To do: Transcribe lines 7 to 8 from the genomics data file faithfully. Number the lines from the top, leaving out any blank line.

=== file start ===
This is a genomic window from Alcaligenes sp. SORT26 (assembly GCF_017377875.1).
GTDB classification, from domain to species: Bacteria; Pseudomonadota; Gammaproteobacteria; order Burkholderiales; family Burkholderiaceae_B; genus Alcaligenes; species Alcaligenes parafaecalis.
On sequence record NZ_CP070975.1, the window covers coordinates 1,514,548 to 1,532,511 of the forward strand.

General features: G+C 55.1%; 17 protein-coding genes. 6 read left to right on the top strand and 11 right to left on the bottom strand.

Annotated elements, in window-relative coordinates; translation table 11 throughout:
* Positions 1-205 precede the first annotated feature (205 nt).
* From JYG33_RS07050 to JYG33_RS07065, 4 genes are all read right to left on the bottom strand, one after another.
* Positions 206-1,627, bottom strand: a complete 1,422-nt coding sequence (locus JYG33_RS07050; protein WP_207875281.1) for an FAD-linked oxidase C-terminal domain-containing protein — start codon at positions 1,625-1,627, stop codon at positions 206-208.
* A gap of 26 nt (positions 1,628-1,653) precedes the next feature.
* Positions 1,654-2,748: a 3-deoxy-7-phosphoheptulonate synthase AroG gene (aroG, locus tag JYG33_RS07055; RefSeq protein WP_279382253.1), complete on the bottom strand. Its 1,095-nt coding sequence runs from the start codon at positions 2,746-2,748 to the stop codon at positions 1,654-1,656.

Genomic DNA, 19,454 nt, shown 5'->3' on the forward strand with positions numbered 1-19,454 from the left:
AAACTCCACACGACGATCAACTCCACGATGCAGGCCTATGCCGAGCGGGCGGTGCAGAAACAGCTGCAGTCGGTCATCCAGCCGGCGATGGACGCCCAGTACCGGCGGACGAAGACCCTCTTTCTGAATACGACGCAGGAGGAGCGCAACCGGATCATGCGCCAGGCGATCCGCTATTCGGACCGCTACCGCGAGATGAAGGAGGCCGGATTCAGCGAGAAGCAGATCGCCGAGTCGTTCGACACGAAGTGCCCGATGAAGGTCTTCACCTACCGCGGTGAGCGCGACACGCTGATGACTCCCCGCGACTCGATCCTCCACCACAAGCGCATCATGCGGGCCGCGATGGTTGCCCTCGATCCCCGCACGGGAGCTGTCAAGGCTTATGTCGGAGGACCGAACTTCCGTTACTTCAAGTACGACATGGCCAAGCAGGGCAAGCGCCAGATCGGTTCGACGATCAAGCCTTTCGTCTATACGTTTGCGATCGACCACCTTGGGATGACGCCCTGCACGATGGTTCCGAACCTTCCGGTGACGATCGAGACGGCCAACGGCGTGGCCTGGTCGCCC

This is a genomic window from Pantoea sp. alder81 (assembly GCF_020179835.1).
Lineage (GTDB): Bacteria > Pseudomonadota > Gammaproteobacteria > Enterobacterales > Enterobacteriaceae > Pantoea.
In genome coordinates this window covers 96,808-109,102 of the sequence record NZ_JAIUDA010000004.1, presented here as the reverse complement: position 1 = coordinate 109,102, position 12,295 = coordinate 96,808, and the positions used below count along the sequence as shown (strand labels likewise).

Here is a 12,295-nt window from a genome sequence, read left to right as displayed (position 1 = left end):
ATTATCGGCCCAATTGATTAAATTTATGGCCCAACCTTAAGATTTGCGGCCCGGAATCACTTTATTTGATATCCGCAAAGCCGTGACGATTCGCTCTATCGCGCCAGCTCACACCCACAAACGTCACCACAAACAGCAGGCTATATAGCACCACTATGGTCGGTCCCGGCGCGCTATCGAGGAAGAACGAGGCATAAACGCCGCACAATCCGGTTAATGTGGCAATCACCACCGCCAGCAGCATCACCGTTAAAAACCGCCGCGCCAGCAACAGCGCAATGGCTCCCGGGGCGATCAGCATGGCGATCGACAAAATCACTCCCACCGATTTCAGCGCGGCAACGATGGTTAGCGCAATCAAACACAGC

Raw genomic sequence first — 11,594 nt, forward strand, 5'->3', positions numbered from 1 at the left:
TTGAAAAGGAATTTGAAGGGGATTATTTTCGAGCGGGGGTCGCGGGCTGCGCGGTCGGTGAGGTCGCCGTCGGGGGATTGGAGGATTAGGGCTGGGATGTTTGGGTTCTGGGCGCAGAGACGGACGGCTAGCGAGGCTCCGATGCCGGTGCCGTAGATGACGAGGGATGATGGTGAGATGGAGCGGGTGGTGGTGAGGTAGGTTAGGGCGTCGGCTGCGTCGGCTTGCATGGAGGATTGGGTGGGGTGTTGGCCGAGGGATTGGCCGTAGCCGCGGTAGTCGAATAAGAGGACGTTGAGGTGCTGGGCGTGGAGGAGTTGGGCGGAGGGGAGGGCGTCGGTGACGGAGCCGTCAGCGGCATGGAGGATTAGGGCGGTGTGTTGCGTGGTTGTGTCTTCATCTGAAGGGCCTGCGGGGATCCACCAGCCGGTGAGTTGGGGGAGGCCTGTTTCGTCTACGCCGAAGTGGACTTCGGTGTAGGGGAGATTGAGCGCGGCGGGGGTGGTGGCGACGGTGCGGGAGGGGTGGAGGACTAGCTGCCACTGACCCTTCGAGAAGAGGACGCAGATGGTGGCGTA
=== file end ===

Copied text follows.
* From JYG33_RS07050 to JYG33_RS07065, 4 genes are all read right to left on the bottom strand, one after another.
* Positions 206-1,627, bottom strand: a complete 1,422-nt coding sequence (locus JYG33_RS07050; protein WP_207875281.1) for an FAD-linked oxidase C-terminal domain-containing protein — start codon at positions 1,625-1,627, stop codon at positions 206-208.